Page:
Hey guys, I dug these specimens from my apartment's backyard slope. I think there is some really interesting material in here. Most of them are maple varieties I think, not quite sure.
This is my first attempt a dug-up material, do you have any recommendations to help them grow healthy? I'm aiming at growing them as bonsai so any advice towards that would be appreciated. I'm aware that they need to keep growing until the real work starts.
They are planted in a basic garden potting soil, nothing complicated here, all pots have drainage, water seems to be draining well and I'm fertilizing once a week.
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Most of the saplings you dug up, i would not have dug up. The one in the terracotta pot has some pottentional, but i would have directly cut it back to desired height. And leave those 2 shoots just above the bend.
Some of the small onces you can straight out, and plant them as a forrest together. Then you get some more space for more tree's. That solves also the problem that the pots keeping to much moist. Once a week watering might be to much. If you water because you want to firtilize, but it is still wet, you might want to firtilize with something else that you can put on/in your soil. For example i firtilize my pots with potting soil with cow mannure or some other non-liqued firtilizer. For the onces in good substrate, the frequency of watering is increased, then i use liqued firtilizer. In rainy periods i fill theabags for ontop of the substrate.
Ofcouse you can practice wireing and bending also on those seedlings. Just to get the hang of it, before doing it on your best tree, and snap some branches there.
This is my first attempt, what I’m trying to do now is having the most specimen possible to train and get used to it. Maybe some of them will end up in trash, it’ll depend on how it develop. I prefer to have couple trees half suitable trees that might survive or not, than having only one suitable that might survive or not. Practice is key I guess, and It’ll me see how it develops and where did I go wrong if some dies.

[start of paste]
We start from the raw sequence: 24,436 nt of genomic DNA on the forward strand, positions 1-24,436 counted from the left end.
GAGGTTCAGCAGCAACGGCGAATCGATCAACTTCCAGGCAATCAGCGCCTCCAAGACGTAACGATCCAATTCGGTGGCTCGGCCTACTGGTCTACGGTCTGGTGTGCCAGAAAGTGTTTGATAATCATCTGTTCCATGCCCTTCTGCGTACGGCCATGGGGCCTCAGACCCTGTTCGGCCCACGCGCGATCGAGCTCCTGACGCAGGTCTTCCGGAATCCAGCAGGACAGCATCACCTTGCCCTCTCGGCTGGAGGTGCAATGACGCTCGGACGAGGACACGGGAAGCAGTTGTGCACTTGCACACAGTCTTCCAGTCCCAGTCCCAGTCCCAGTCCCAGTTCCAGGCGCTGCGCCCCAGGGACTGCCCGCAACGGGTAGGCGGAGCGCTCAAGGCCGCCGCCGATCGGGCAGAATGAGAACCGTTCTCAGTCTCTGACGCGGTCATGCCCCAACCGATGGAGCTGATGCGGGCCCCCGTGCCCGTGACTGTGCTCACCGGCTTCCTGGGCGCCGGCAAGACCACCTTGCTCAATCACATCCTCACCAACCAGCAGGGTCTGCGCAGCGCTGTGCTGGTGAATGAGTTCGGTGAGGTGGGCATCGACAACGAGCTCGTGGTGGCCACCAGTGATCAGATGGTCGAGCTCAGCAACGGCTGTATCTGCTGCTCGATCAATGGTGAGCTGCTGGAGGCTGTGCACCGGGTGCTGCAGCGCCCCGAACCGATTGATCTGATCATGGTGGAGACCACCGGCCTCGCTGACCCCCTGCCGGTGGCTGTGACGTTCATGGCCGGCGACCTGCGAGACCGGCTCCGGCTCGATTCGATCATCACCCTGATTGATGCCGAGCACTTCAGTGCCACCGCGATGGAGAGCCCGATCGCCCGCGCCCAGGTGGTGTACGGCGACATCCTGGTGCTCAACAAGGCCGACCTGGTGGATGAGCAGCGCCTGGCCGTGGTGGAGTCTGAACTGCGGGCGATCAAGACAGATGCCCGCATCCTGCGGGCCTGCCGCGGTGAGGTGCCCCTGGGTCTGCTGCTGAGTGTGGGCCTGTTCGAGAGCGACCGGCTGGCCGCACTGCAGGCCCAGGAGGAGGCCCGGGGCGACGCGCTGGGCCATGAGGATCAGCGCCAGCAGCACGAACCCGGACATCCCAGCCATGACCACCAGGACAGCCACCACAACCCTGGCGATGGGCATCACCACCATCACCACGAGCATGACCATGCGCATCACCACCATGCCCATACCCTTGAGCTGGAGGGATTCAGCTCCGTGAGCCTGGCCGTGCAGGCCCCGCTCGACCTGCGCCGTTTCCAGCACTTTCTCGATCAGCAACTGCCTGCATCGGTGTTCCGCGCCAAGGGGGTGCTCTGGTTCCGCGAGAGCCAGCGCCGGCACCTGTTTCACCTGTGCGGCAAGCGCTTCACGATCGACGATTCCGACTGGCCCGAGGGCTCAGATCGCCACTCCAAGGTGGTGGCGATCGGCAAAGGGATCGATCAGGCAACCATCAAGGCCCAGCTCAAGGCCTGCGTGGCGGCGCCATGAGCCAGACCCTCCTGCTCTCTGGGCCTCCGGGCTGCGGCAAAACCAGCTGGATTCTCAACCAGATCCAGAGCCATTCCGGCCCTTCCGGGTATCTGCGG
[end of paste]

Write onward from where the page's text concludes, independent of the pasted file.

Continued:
For the terracota one, I assumed that the shoots where best to keep as they would help the tree survive, I might be wrong though. Also assumed that cutting back more would be also harmful for the tree.
I did the same a few years ago. Dug up everything i saw. Many of them is back in the ground now. Some that I think have potential is still in pot. The same goes for garden center materials, I bought everything and most of them is in ground now. I think that the key for a rewarding bonsai collection is to have trees in all phases, not a lot of trees that might be a good tree in 10 or 20 years.
I can't figure out how to say this other than bluntly, I would ignore advice that says something like don't water more than once a week.
It is late April, most people consider this spring, and I water almost every day. Some of the trees with new growth will look wilted at the ends the second day and maybe even on the first day toward sunset.
Look at your trees and water them when they need it.
Highs here right now are around 80F/26C in the day but cooler at night, so the sun lowers the humidity and the trees pump water out of the soil into the air. This summer I will water in the morning without even checking, and sometimes twice a day. Once a week would kill most of them.